May 2010

Jerry Tyler

Blue Highways | by Jerry Tyler


Growing Business by Expanding Your Service Offerings

Are you spending the same way you did two or three years ago?

Or are you stopping before you write the check to make sounder decisions as to how and where you allocate your resources?

If you are doing this, then guess what? so are your clients and guests.

With all the challenges of this ever evolving economic reality we find ourselves in, one theme remains constant: those who are willing to adapt and seek new horizons are gaining abundance while those who are still following the same past business formulas are struggling to stay alive.

Beginning 10 years ago, the average salon client was coming less often; many had gone from a monthly visit of four – six weeks to six -- nine weeks. This required a larger client list.

We are seeing now that many clients who used to bundle services are spreading them out. So rather than a color and cut every visit they are prioritizing the most important service and putting the second services on an alternating basis. So with fewer overall visits and a smaller demand for regular service offerings how are we expected to grow in a declining market.

Many of the more progressive salons and spas are growing their businesses by expanding their “Service Offerings.”

With the expansion of new services and selling products to support them, new opportunities are created. This takes some initial investment to research the demands of the customer base to find what motivates them as well as investing in your own education. It also takes courage.

Unfortunately, the demands of our clients are always in flux and changing. Many salons are giving the same service offerings they always did. They may have been cutting edge years ago but those services now are far behind what their client base is looking for and what meets their current needs or desires.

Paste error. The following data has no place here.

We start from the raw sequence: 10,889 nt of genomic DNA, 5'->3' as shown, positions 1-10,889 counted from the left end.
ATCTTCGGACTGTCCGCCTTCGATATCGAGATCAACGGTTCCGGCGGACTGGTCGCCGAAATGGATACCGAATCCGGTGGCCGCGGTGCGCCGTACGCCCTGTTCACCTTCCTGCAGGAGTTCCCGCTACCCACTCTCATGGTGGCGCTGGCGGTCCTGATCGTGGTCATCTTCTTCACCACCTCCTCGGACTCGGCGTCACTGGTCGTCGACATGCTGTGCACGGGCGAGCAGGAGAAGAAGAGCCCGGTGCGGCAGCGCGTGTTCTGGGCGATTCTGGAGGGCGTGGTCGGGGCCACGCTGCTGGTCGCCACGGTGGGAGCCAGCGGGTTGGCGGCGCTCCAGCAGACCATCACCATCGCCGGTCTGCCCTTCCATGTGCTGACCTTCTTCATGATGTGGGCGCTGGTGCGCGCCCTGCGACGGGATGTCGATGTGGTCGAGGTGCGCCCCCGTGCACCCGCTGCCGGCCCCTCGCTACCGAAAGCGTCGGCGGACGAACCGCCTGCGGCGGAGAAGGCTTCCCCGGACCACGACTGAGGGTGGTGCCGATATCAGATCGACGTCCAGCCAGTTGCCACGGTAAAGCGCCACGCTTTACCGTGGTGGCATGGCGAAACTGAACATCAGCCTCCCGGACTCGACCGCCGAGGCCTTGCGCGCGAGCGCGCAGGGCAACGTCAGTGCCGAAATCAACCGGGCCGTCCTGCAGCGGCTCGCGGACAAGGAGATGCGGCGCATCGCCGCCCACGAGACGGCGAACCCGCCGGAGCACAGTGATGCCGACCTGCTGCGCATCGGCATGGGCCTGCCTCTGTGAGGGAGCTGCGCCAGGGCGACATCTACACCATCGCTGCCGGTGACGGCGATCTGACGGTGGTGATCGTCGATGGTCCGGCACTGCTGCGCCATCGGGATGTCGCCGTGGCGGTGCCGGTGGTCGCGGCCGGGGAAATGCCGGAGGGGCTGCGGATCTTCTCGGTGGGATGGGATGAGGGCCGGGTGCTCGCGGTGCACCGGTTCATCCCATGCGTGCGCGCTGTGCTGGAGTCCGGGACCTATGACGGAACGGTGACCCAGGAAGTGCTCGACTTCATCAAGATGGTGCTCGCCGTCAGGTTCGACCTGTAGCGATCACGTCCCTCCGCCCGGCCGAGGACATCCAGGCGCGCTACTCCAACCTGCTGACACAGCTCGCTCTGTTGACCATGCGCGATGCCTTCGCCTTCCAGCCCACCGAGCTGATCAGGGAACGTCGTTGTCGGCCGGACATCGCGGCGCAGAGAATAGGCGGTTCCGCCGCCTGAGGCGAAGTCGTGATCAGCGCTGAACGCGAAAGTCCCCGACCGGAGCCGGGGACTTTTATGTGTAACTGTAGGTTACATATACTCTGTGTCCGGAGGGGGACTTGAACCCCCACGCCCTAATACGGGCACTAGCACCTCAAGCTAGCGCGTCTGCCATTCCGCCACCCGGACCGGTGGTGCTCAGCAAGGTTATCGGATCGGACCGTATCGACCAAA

The “Baby Boomer” customer base is concerned with long term wellness and fighting the effects of aging, so any goods or services that promote longevity or maintaining their quality of life is of interest to them.

Many salons and spas have moved their treatments from the treatment room to the salon floor therefore cutting service costs with the long term benefits of convenience of mini services that highlight proper product usage and a higher service to retail percentage.

For the “Generation X” 30-40 year olds, cutting edge technology in new services that enhances their lifestyle and self image is what is driving that service and product sector. Add a demand for convenience and perceived high quality. Many successful salon business models have added the new services of Keratin Rebonding to control unwanted hair textures and the addition of hair enhancement in the forms of hair extensions for greater length and volume.

Many salons are expanding their service offerings in the area of event services with the focus on fashion and the Red Carpet. Some salons offer event driven service packages for special events and weddings. Even networking with other professionals who provide services other than what the salon or spa may offer such as fashion stylists or make up artists on an outcall basis. This will take an investment to learn these techniques such as the long hair styles often only found in the editorial world of high fashion.

Also, many weddings are now theme-oriented as to a particular era or fashion focus so staying current with these demands takes continual observation of trends.

By upgrading and expanding our service offerings, we can not only grow our businesses financially, but grow creatively as well. And to remain empowered successful salon professionals is what should always be our goal and focus no matter what the current economics.

Jerry Tyler’s column Blue Highways is his “Road Less Traveled” perspective on the solutions and challenges facing the beauty industry. Jerry Tyler has been a stylist since 1975 serving as the former artistic director for Vidal Sassoon Academy and currently as Director of Education for Carlton Hair salons. He is also a licensed cosmetology instructor and has served as President of the California State Board of Barbering and Cosmetology.